I support scientific applications at The University of Manchester (see my LinkedIn profile if you’re interested in the details) and part of my job involves working on code written by researchers in a variety of languages. When I say ‘variety’ I really mean it – MATLAB, Mathematica, Python, C, Fortran, Julia, Maple, Visual Basic and PowerShell are some languages I’ve worked with this month for instance.

Having to juggle the semantics of so many languages in my head sometimes leads to momentary confusion when working on someone’s program. For example, I’ve been doing a lot of Python work recently but this morning I was hacking away on someone’s MATLAB code. Buried deep within the program, it would have been very sensible to be able to do the equivalent of this:

a=rand(3,3) a = 0.8147 0.9134 0.2785 0.9058 0.6324 0.5469 0.1270 0.0975 0.9575 >> [x,y,z]=a(:,1) Indexing cannot yield multiple results.

That is, I want to be able to take the first column of the matrix a and broadcast it out to the variables x,y and z. The code I’m working on uses MUCH bigger matrices and this kind of assignment is occasionally useful since the variable names x,y,z have slightly more meaning than a(1,3), a(2,3), a(3,3).

The only concise way I’ve been able to do something like this using native MATLAB commands is to first convert to a cell. In MATLAB 2013a for instance:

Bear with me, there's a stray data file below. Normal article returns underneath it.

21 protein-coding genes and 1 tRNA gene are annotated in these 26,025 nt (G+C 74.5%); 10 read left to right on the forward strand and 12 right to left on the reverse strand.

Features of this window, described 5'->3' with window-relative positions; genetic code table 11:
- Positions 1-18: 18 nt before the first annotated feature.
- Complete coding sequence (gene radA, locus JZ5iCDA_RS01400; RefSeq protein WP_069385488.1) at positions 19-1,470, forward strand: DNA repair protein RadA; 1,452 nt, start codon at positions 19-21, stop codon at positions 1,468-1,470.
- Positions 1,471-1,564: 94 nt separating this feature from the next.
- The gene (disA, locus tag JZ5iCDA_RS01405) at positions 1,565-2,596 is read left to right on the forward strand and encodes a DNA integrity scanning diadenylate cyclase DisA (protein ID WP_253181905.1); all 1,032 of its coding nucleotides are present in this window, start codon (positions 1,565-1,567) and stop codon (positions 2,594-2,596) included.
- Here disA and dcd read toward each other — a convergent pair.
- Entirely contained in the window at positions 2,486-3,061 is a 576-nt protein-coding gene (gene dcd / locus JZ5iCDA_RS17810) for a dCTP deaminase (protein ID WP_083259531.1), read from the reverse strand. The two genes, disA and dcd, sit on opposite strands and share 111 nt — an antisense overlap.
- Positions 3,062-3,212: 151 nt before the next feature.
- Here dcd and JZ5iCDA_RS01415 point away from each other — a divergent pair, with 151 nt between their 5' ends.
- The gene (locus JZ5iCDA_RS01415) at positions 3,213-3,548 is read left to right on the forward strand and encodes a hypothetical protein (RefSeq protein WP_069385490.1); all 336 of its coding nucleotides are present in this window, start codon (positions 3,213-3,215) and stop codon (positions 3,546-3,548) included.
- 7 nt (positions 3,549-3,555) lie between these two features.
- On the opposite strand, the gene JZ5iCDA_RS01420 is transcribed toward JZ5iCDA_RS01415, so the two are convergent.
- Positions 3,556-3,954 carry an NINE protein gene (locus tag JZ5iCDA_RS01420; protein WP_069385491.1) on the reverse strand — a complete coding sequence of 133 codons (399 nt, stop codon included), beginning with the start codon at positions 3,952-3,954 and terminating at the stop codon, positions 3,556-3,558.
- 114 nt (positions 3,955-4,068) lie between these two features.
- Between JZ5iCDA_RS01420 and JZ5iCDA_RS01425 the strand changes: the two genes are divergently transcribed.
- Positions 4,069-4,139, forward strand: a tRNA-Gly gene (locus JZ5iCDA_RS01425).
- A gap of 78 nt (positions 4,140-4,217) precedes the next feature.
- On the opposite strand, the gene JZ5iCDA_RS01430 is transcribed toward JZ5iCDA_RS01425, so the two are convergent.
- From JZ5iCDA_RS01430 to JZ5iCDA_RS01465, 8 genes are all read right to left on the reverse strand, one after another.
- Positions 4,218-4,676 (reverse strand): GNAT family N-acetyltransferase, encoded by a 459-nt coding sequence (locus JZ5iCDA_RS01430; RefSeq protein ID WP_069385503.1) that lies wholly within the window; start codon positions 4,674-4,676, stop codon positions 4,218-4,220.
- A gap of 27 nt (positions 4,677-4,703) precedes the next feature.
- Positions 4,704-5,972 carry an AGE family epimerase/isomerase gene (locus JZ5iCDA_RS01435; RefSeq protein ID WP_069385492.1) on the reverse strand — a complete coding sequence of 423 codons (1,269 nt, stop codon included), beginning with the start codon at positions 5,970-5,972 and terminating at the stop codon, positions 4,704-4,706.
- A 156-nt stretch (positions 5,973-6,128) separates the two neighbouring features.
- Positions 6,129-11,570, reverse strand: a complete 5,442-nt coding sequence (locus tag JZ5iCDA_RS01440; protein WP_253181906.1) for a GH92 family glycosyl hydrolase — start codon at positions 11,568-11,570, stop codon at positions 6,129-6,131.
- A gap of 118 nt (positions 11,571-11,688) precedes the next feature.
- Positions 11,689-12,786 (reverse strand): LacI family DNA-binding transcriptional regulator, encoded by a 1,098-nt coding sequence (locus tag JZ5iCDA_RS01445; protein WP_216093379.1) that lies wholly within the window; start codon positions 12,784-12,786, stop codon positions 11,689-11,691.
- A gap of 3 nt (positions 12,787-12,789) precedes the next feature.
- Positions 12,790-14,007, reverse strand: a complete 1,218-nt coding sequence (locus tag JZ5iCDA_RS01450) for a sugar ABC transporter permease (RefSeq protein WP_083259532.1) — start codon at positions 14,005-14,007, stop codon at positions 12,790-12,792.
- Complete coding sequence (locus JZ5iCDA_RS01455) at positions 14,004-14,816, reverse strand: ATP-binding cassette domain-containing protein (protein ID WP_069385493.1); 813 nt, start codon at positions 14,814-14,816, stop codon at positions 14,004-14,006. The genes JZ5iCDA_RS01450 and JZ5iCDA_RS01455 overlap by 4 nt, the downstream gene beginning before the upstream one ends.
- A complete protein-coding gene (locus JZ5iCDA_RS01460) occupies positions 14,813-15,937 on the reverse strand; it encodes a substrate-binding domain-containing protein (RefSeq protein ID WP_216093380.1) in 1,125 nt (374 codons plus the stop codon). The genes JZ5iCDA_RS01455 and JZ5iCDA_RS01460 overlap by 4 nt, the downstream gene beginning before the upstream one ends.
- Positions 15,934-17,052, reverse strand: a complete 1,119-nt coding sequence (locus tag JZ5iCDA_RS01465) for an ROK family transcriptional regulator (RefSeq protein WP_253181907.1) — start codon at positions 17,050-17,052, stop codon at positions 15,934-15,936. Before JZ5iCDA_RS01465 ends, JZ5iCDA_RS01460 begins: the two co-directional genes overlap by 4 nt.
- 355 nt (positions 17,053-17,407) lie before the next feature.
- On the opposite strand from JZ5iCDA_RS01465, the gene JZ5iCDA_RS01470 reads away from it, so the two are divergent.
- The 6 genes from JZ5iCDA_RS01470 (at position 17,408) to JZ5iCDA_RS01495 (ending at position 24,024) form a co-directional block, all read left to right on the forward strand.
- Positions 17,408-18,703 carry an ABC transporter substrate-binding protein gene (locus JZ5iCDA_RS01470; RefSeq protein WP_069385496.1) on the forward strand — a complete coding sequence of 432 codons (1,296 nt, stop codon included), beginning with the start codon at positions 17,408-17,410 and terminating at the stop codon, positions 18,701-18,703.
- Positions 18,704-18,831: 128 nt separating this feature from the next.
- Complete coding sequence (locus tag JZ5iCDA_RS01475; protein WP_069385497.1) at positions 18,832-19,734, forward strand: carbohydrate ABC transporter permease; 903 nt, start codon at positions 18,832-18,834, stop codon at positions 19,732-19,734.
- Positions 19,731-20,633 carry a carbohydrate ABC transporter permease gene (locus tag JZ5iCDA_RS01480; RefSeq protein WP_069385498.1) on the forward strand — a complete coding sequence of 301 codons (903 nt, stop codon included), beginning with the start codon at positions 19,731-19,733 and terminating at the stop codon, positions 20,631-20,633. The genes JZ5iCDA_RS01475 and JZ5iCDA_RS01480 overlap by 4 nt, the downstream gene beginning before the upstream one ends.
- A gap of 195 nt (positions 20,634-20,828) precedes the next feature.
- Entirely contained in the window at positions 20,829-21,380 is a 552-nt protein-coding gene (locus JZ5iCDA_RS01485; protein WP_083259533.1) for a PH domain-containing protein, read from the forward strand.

>> temp=num2cell(a(:,1)); >> [x y z] = temp{:} x = 0.8147 y = 0.9058 z = 0.1270

This works but I think it looks ugly and introduces conversion overheads. The problem I had for a short time is that I subconsciously expected multiple assignment to ‘Just Work’ in MATLAB since the concept makes sense in several other languages I use regularly.

from pylab import rand a=rand(3,3) [a,b,c]=a[:,0]

a = RandomReal[1, {3, 3}] {x,y,z}=a[[All,1]]

a=rand(3,3); (x,y,z)=a[:,1]

I’ll admit that I don’t often need this construct in MATLAB but it would definitely be occasionally useful. I wonder what other opinions there are out there? Do you think multiple assignment is useful (in any language)?

I felt like playing with Julia and MATLAB this Sunday morning. I found some code that prices European Options in MATLAB using Monte Carlo simulations over at computeraidedfinance.com and thought that I’d port this over to Julia. Here’s the original MATLAB code

function V = bench_CPU_European(numPaths) %Simple European steps = 250; r = (0.05); sigma = (0.4); T = (1); dt = T/(steps); K = (100); S = 100 * ones(numPaths,1); for i=1:steps rnd = randn(numPaths,1); S = S .* exp((r-0.5*sigma.^2)*dt + sigma*sqrt(dt)*rnd); end V = mean( exp(-r*T)*max(K-S,0) )

I ran this a couple of times to see what results I should be getting and how long it would take for 1 million paths:

tic;bench_CPU_European(1000000);toc V = 13.1596 Elapsed time is 6.035635 seconds. >> tic;bench_CPU_European(1000000);toc V = 13.1258 Elapsed time is 5.924104 seconds. >> tic;bench_CPU_European(1000000);toc V = 13.1479 Elapsed time is 5.936475 seconds.

The result varies because this is a stochastic process but we can see that it should be around 13.1 or so and takes around 6 seconds on my laptop. Since it’s Sunday morning, I am feeling lazy and have no intention of considering if this code is optimal or not right now. I’m just going to copy and paste it into a julia file and hack at the syntax until it becomes valid Julia code. The following seems to work

function bench_CPU_European(numPaths) steps = 250 r = 0.05 sigma = .4; T = 1; dt = T/(steps) K = 100; S = 100 * ones(numPaths,1); for i=1:steps rnd = randn(numPaths,1) S = S .* exp((r-0.5*sigma.^2)*dt + sigma*sqrt(dt)*rnd) end V = mean( exp(-r*T)*max(K-S,0) ) end